Tales from the Therapist's Couch

'I'm surprised at the frequency of dreams of dismemberment. Why does the psyche come up with such horrific images?'
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A man in his fifties is perturbed by a dream. In it, he is driving along a straight main road when he abruptly veers away towards a side track. It becomes darker, and the new road is bumpy and he is irritated by the change. Then, to his horror, he notices body parts scattered along the grassy verge.

A man in his fifties is perturbed by a dream. In it, he is driving along a straight main road when he abruptly veers away towards a side track. It becomes darker, and the new road is bumpy and he is irritated by the change. Then, to his horror, he notices body parts scattered along the grassy verge.

A woman in her early thirties is distressed by her previous night's dream. She is walking alone through a dark wood and notices shapes upon the ground. When she examines them closely, she is appalled to see that they are bits of her own body. She recognises her arms, legs, torso, scattered around. She wakes up screaming.

Working as a psychotherapist, I have been surprised by just how frequently people experience dismemberment dreams. Why, in the depths of sleep, does the psyche come up with such horrific images? What do the scattered fragments say about the dreamer's state? As so often with frequently occurring dream motifs, these images are present in ancient stories. From Humpty-Dumpty to Osiris, there are stories of bodies in bits, scattered, and sometimes magically reassembled. So, what meaning has this got for psychotherapy, and the dreamers themselves?

Most people who come to psychotherapy want the chance to explore, understand and gather into one place all the different "bits" of themselves. For the two dreamers above, the dreams were a wake-up call to what had become dismembered: bits of unlived life from which they had cut themselves off, and left scattered, abandoned.

At first glance, the man in his fifties was a surprising candidate for a dismemberment dream. He seemed happy and successful, both socially and at work, and struck me as someone who was enjoying much that life offered him. He had initially come to therapy because of a panic attack he had suffered, out of the blue, and the terror of its return was inhibiting his life. As he spoke, I was increasingly struck by a single-mindedness that verged on ruthlessness. He had got to where he was through focus and drive, and was intolerant of those who lacked "purpose and vision". Yet middle age was forcing him to slow down and take stock: open-minded reflection rather than driven focus.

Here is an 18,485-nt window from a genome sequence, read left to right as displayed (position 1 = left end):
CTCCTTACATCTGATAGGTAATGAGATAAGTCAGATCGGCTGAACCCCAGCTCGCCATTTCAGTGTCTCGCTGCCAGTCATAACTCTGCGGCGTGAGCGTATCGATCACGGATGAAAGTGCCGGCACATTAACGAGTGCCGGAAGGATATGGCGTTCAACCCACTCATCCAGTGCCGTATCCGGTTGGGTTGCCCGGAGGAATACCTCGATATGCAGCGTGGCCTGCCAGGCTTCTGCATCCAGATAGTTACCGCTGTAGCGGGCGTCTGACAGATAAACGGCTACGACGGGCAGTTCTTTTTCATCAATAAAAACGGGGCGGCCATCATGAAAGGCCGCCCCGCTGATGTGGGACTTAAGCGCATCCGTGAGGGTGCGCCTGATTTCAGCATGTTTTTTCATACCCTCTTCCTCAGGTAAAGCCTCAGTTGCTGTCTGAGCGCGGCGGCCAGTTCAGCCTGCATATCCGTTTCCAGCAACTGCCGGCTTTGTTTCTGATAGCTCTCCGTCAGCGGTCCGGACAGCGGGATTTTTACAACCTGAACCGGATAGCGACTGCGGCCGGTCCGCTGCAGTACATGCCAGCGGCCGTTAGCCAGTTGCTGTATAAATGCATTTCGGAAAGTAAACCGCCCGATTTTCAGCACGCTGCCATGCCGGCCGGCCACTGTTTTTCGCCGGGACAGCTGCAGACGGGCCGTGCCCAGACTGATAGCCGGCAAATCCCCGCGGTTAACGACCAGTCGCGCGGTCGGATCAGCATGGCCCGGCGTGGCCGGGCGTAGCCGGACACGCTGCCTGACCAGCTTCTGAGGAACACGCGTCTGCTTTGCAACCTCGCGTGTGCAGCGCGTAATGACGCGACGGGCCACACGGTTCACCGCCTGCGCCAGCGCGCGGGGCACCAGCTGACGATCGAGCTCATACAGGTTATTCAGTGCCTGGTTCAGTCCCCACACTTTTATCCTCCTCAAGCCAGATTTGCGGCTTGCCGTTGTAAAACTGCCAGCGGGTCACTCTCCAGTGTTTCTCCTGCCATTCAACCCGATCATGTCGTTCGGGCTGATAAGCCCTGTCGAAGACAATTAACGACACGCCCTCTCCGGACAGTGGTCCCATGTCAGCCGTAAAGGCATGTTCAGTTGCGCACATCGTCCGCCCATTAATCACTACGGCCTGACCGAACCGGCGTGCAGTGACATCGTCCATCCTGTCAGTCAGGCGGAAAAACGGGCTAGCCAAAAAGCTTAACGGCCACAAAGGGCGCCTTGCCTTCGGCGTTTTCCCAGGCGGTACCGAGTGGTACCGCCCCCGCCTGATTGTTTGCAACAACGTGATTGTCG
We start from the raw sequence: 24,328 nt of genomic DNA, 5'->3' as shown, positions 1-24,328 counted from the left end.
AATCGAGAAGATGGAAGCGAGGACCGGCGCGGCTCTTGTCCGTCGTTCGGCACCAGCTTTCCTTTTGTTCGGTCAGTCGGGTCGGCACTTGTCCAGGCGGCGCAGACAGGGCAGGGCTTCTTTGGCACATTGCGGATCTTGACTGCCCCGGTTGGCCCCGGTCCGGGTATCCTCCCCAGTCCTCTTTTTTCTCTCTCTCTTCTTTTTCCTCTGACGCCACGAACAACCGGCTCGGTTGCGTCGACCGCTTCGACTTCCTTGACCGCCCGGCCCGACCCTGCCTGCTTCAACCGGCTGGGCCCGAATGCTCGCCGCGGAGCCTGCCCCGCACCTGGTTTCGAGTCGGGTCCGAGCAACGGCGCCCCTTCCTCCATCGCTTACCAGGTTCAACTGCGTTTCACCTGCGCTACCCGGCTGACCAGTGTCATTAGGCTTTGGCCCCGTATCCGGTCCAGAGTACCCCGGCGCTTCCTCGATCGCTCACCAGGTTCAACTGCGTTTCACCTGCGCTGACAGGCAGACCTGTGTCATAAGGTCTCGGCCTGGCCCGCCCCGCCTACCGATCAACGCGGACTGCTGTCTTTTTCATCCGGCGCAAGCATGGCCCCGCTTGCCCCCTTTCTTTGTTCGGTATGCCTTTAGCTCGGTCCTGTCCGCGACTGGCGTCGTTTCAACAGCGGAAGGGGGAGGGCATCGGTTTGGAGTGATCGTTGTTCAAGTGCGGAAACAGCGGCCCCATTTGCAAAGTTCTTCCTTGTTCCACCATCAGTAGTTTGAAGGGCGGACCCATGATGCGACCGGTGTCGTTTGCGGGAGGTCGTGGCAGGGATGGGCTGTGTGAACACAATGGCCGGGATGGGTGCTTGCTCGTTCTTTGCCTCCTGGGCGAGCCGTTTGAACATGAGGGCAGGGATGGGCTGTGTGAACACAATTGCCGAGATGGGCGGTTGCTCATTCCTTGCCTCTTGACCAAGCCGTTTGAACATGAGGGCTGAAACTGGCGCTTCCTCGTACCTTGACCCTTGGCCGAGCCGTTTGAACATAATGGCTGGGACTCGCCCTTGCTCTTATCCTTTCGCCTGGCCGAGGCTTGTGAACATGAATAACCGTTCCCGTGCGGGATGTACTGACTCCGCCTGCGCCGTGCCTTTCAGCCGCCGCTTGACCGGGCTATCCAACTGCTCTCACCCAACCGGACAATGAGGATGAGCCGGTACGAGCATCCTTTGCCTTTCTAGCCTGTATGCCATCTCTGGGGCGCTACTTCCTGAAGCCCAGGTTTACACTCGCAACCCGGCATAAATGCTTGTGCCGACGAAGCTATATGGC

The panic attack was, it seemed, part of this battle towards change. A deeply uncomfortable experience, it forced him to concede that he wasn't fully in control. It also made him aware of just how afraid and distrusting he was of what lay beyond his control. Shortly after we began to work together, he had the above dream. Its symbolism was clear. How hard it was for him to move away from the straight, well-worn path. Yet how important it was to go off the beaten track to find what he needed: bits of unlived, disowned life that he now had to re-member and integrate.

For the woman, the images of dismemberment were similarly symbolic of the need to re-member bits of life, but from a very different angle. Selfless to a fault, she had spent her life nourishing the lives of others at a cost to herself.

When I first met her, she had started to experience waves of depression that engulfed her late at night. During the day, she was a wife, mother, sister, friend and teacher, but she had forgotten how important it is to nourish oneself, too. Her devotion to others had left a vital part of herself parched and abandoned.

In her dream, the dark wood is an echo of her own depression, the discarded bits of her body a reminder of what has become neglected. In order to move out of her depression, she needed to consciously gather together these cut-off parts of herself, and turn her capacity for nourishing others inwards, towards herself.

It is impossible to fully gather together and integrate all that is potential within us at any one time. Inevitably, we live our lives in many parts, but sometimes a symptom such as a panic attack or depression acts as a reminder of what has been neglected. By working with what such a symptom may mean, and by using dreams to become aware of what has been repressed, we can consciously redress the balance.

Elizabeth Meakins is a psychoanalytic psychotherapist in private practice. None of the clinical material above refers to specific cases

elizabeth.meakins@blueyonder.co.uk

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